Results 1 to 6 of 6

Thread: Werewolves, not vampires

  1. #1
    Senior Member Mellifera Crofter's Avatar
    Join Date
    Sep 2010
    Location
    Aberdeenshire, on top of a wind-swept and exposed hill.
    Posts
    1,029

    Default Werewolves, not vampires

    Ewan?


  2. #2
    Senior Member Mellifera Crofter's Avatar
    Join Date
    Sep 2010
    Location
    Aberdeenshire, on top of a wind-swept and exposed hill.
    Posts
    1,029

    Default

    Am I the only person who find it interesting that mites prefer fat bodies rather than haemolymph?

    And how does that fit in with what you feed your pet mites in your lab, Ewan?

    Kitta

  3. #3
    Senior Member fatshark's Avatar
    Join Date
    Jun 2010
    Location
    Finest Fife
    Posts
    1,488

    Default

    And ... is this published? I've heard of it being talked about for a few months now, but am sufficiently cynical to know that some PhD. studies never see the light of day in the peer reviewed literature.

  4. #4
    Senior Member Mellifera Crofter's Avatar
    Join Date
    Sep 2010
    Location
    Aberdeenshire, on top of a wind-swept and exposed hill.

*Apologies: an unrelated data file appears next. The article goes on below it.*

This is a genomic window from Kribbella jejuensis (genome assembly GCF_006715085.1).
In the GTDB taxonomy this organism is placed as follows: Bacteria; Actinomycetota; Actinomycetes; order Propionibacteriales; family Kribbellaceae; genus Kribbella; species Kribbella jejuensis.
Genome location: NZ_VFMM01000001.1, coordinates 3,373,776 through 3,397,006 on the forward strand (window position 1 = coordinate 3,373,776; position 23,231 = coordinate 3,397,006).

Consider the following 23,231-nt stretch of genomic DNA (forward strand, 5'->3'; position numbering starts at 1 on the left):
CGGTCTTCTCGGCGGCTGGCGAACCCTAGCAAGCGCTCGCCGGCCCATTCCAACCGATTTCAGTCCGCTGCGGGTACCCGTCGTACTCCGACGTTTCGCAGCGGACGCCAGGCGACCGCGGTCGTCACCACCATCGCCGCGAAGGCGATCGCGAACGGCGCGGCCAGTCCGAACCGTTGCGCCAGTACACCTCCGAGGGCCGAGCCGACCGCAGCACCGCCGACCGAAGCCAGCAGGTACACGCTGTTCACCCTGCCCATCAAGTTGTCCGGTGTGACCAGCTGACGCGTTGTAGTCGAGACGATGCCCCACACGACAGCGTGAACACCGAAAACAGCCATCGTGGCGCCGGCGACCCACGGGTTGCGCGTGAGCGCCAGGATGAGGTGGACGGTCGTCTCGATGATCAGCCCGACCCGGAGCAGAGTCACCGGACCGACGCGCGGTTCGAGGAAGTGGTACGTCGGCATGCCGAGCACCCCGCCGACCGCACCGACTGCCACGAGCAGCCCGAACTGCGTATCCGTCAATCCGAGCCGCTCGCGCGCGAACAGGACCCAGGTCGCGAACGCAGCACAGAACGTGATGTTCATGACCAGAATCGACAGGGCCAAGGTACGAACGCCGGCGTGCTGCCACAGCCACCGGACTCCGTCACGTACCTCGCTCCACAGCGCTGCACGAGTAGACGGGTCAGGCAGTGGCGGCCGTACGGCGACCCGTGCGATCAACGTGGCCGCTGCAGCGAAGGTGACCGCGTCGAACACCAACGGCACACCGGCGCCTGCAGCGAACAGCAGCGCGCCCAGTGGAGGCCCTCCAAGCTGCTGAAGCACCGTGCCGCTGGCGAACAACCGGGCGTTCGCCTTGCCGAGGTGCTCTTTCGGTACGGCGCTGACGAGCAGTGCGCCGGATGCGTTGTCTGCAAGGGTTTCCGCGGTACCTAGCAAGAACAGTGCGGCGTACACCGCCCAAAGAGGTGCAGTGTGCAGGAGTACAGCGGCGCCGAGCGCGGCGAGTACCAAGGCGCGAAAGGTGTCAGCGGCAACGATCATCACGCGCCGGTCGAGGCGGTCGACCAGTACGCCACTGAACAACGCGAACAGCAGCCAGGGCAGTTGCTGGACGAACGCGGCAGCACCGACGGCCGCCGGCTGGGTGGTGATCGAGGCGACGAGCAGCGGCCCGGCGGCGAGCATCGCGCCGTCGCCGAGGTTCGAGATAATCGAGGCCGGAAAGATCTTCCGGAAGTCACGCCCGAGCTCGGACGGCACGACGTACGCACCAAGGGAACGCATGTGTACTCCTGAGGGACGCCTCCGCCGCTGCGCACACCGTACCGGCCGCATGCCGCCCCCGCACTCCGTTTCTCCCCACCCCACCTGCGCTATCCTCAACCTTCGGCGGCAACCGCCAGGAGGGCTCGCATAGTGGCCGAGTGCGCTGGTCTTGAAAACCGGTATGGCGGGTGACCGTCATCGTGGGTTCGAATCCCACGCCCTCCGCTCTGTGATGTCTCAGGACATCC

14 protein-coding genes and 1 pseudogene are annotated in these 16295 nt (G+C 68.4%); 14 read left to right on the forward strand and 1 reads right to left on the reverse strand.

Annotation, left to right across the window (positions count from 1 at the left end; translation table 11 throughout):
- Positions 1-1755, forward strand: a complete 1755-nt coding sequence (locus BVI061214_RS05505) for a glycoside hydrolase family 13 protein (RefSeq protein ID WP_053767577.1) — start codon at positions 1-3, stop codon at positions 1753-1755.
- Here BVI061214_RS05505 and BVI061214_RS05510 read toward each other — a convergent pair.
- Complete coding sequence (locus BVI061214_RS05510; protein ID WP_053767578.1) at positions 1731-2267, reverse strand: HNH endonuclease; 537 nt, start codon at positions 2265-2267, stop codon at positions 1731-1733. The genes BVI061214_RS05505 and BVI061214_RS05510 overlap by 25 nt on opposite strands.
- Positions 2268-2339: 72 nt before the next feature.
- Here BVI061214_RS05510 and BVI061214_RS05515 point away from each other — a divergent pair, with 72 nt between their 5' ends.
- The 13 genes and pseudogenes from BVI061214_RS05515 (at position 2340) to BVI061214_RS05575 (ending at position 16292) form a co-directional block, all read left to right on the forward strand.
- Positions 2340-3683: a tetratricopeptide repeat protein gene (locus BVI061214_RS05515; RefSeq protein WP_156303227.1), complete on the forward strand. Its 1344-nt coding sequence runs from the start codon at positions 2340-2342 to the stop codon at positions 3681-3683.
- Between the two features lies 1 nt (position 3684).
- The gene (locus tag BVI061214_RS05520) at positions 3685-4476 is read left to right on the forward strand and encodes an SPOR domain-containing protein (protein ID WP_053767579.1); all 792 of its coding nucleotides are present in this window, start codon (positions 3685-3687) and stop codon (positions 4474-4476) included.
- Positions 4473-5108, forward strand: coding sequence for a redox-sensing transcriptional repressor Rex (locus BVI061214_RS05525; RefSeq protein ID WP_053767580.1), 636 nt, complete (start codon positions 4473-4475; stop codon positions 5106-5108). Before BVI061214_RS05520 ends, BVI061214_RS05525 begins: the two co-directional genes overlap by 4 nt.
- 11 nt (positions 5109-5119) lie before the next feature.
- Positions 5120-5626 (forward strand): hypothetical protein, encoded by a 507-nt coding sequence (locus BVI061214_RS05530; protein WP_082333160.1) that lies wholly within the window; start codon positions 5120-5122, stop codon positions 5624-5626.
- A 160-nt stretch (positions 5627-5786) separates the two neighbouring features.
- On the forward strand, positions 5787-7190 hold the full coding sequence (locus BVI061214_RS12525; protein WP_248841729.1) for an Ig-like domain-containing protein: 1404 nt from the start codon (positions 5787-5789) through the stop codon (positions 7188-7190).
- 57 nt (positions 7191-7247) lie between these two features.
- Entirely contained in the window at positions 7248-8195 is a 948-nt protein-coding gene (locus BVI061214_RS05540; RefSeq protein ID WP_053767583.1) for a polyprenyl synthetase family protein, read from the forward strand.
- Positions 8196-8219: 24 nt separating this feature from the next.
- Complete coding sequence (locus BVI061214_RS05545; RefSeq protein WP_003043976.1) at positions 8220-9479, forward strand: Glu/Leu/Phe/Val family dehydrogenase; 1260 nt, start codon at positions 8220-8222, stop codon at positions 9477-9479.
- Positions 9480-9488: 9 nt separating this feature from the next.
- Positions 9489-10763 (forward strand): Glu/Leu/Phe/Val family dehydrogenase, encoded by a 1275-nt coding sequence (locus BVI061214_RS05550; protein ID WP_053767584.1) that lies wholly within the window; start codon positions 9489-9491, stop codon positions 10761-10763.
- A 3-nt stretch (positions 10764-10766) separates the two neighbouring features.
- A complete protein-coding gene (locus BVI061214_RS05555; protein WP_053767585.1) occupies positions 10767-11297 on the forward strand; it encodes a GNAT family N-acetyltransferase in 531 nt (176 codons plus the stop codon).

Posts
    1,029

    Default

    I don't know, FS! I thought he's still working on it. I like the idea of presenting your area of study in three minutes, and making it understandable within that time.

  5. #5

    Default

    Quote Originally Posted by Mellifera Crofter View Post
    Am I the only person who find it interesting that mites prefer fat bodies rather than haemolymph?

    And how does that fit in with what you feed your pet mites in your lab, Ewan?

    Kitta
    A few things don't chime with what we see in our lab so I am not sure it’s as clear cut about them feeding on fat body. We dont' feed it to them and they do fine. The other thing is that when we have mites on bee brood they often have feeding sites not related to fat body and they also do fine.

    A link to his work says “Since many of the existing systemic pesticides designed to combat the mite were formulated assuming the mites fed on the hemolymph, this discovery explains why these never succeeded as a control measure.” Which is misleading as the chemicals clearly do work and they were not formulated specifically for haemolymph ! They were first used because they kill mites and ticks in other systems !

    In fact most of them kill by contact with the mite not through ingestion of haemolymph. Resistance to pyrethroids, like apistan, builds up in a timeframe considered normal in a pest / pesticide resistance model so not sure if this fat body thing is totally the norm. Time will tell I guess. He's an engaging speaker certainly.

  6. #6
    Senior Member Mellifera Crofter's Avatar
    Join Date
    Sep 2010
    Location
    Aberdeenshire, on top of a wind-swept and exposed hill.
    Posts
    1,029

    Default

    Thanks Ewan. That's interesting. I'm amazed that somebody hasn't pointed out some of those glaring mistakes you've mentioned - particularly the pesticide thing.
    Kitta

Bookmarks

Posting Permissions

  • You may not post new threads
  • You may not post replies
  • You may not post attachments
  • You may not edit your posts
  •